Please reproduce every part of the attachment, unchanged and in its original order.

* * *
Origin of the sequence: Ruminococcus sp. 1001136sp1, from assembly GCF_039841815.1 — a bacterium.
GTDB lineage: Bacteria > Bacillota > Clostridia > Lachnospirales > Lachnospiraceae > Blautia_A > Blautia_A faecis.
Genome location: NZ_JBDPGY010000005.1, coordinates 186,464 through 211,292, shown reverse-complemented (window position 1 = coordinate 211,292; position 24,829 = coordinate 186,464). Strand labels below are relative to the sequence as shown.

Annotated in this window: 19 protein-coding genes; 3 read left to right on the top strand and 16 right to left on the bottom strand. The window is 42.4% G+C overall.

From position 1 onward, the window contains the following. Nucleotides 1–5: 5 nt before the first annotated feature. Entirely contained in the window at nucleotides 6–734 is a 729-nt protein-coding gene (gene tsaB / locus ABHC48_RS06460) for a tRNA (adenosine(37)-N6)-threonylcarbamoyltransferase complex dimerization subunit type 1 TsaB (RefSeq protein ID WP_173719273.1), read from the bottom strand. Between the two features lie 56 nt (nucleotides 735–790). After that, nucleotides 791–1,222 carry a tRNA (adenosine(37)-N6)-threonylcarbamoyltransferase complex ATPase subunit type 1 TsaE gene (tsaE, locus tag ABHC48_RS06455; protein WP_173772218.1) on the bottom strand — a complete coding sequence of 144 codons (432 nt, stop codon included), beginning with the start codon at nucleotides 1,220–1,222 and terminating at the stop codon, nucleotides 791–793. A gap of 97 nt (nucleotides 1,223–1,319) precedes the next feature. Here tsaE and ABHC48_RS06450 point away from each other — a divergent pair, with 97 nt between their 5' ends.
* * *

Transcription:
Origin of the sequence: Ruminococcus sp. 1001136sp1, from assembly GCF_039841815.1 — a bacterium.
GTDB lineage: Bacteria > Bacillota > Clostridia > Lachnospirales > Lachnospiraceae > Blautia_A > Blautia_A faecis.
Genome location: NZ_JBDPGY010000005.1, coordinates 186,464 through 211,292, shown reverse-complemented (window position 1 = coordinate 211,292; position 24,829 = coordinate 186,464). Strand labels below are relative to the sequence as shown.

Annotated in this window: 19 protein-coding genes; 3 read left to right on the top strand and 16 right to left on the bottom strand. The window is 42.4% G+C overall.

From position 1 onward, the window contains the following. Nucleotides 1–5: 5 nt before the first annotated feature. Entirely contained in the window at nucleotides 6–734 is a 729-nt protein-coding gene (gene tsaB / locus ABHC48_RS06460) for a tRNA (adenosine(37)-N6)-threonylcarbamoyltransferase complex dimerization subunit type 1 TsaB (RefSeq protein ID WP_173719273.1), read from the bottom strand. Between the two features lie 56 nt (nucleotides 735–790). After that, nucleotides 791–1,222 carry a tRNA (adenosine(37)-N6)-threonylcarbamoyltransferase complex ATPase subunit type 1 TsaE gene (tsaE, locus tag ABHC48_RS06455; protein WP_173772218.1) on the bottom strand — a complete coding sequence of 144 codons (432 nt, stop codon included), beginning with the start codon at nucleotides 1,220–1,222 and terminating at the stop codon, nucleotides 791–793. A gap of 97 nt (nucleotides 1,223–1,319) precedes the next feature. Here tsaE and ABHC48_RS06450 point away from each other — a divergent pair, with 97 nt between their 5' ends.